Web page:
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Watkins Overcomes, Becomes A Star

All smiles are good in the life of Top247 athlete Dareian Watkins, and he and his father make eye contact and share another one.

Dareian can't help but think about the abuse and neglect he suffered as a young child, but it also drives him to succeed everyday.

They're on a college recruiting trip and it happened again.

Always by accident, college coaches typically assume that Heath Watkins is Dareian’s coach. Sometimes the Watkins camp takes visits with Galion (Ohio) High teammate Cario Davison, who is also Heath’s godson, and college coaches will think Cario’s father is Dareian’s as well.

“We get it a lot,” Dareian laughed.

Dareian is biracial. Heath is white. They became family six years ago when Heath and his wife Cheryl adopted Dareian when he was 11-years old.

“We got some funny stories with that,” Heath said. “I’ve been to a couple schools where Dareian will introduce me as his dad and coaches will call me coach the whole time. I know they’re not doing it intentionally. They’ve met so many kids and it’s just not registering. Most of them have been respectful of Dareian and respectful of me.”

Unfortunately, people showing respect for Dareian hasn’t always been the case.

Growing Up Fast

Dareian Watkins is the face of Galion football.

Watkins landed his first offer from Illinois at the end of his sophomore year and has been racking them up ever since.

Holding scholarship offers from the likes of Michigan State, Northwestern, Louisville, Wisconsin, Kentucky, Illinois, Indiana, Iowa, Maryland and West Virginia, Watkins will eventually look good on the cover of a college football program or media guide.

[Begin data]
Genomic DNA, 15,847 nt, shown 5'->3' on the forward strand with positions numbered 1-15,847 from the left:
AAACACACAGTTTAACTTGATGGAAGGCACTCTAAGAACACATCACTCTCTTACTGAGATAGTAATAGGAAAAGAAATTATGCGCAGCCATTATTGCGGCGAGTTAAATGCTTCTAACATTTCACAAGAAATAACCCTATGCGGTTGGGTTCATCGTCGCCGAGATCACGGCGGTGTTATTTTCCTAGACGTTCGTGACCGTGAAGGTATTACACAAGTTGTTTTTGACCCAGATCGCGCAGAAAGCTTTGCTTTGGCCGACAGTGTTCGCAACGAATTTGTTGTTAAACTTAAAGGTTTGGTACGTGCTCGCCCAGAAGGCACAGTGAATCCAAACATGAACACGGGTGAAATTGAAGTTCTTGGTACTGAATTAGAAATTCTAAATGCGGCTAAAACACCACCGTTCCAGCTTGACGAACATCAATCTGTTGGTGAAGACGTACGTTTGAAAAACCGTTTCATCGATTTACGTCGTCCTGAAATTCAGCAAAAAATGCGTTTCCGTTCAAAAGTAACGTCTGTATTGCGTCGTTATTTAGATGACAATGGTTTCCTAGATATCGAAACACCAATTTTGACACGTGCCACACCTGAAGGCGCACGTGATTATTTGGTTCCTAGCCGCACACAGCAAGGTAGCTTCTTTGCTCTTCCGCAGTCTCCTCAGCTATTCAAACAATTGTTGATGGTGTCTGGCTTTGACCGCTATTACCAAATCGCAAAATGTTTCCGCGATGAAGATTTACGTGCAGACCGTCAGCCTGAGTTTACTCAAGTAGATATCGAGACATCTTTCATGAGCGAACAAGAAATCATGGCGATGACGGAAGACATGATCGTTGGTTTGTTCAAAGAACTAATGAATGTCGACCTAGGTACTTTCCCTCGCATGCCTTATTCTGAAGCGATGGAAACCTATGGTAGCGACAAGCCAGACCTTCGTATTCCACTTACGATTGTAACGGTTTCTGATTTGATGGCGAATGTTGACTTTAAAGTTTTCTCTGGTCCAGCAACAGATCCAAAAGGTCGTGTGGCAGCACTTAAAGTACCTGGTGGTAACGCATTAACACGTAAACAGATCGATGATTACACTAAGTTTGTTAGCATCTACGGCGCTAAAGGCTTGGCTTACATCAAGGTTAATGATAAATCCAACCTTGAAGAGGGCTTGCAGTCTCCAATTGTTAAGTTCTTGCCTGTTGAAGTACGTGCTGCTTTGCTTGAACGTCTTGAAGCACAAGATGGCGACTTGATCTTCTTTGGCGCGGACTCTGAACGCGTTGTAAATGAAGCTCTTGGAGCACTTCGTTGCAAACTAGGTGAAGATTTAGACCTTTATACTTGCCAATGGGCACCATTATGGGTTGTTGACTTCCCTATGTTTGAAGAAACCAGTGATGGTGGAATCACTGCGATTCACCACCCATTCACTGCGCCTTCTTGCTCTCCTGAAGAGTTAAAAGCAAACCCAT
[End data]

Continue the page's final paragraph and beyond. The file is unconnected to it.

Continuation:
Ranked by 247Sports as the nation’s No. 10 athlete and No. 118 prospect overall, perhaps Watkins will eventually make the cover of Sports Illustrated.

However, the first cover Watkins ever made ultimately changed his life forever.

Dareian was the face on the adoption pamphlet that Heath and Cheryl got a hold of in what seems like many years ago. The two elder Watkins had three kids of their own but along the way always talked about adopting a fourth.

“We were kind of procrastinating and one day we got this pamphlet in the mail talking about adoption,” Heath said. “We went to adoption classes and went through the process and once it was complete, we began looking for a child aged three to five to adopt.”

Meanwhile, Dareian spent two-and-a-half years bouncing around three different foster homes, which was a huge upgrade from when child protective services found him and removed him from his biological mom’s care just before he turned nine.

Watkins is a survivor. A neighbor made the first call to child protective services after seeing young Dareian eating out of a trashcan at their house. According to Heath, Dareian had nights when he was seven or eight-years old where he wandered the streets and slept in the ally instead of at home under a roof in a bed. A teacher once called child protective services after finding burn marks from a cigarette on Dareian’s leg. Finally rescued and put into foster care, Dareian was still able to see his mother but she was a no-show for most of their appointments.

“I think about it every day,” Dareian said. “It’s impossible to not think about. There is a lot of stuff that happened but it’s also a motivator to look where I’m at now and what I came from.

“A lot of people haven’t gone through what I’ve gone through and going through those kinds of situations matures you quicker than usual, and as a person you get a respect for life and what can be done.”

It was a done deal nearly the moment Heath and Cheryl first met Dareian.

Heath and Cheryl own a local insurance agency and one of their clients runs the adoption agency and thought Dareian would be the perfect fit for the Watkins family. When told Dareian was 11-years old, Heath and Cheryl disagreed at first, wanting a kid that was aged three to five.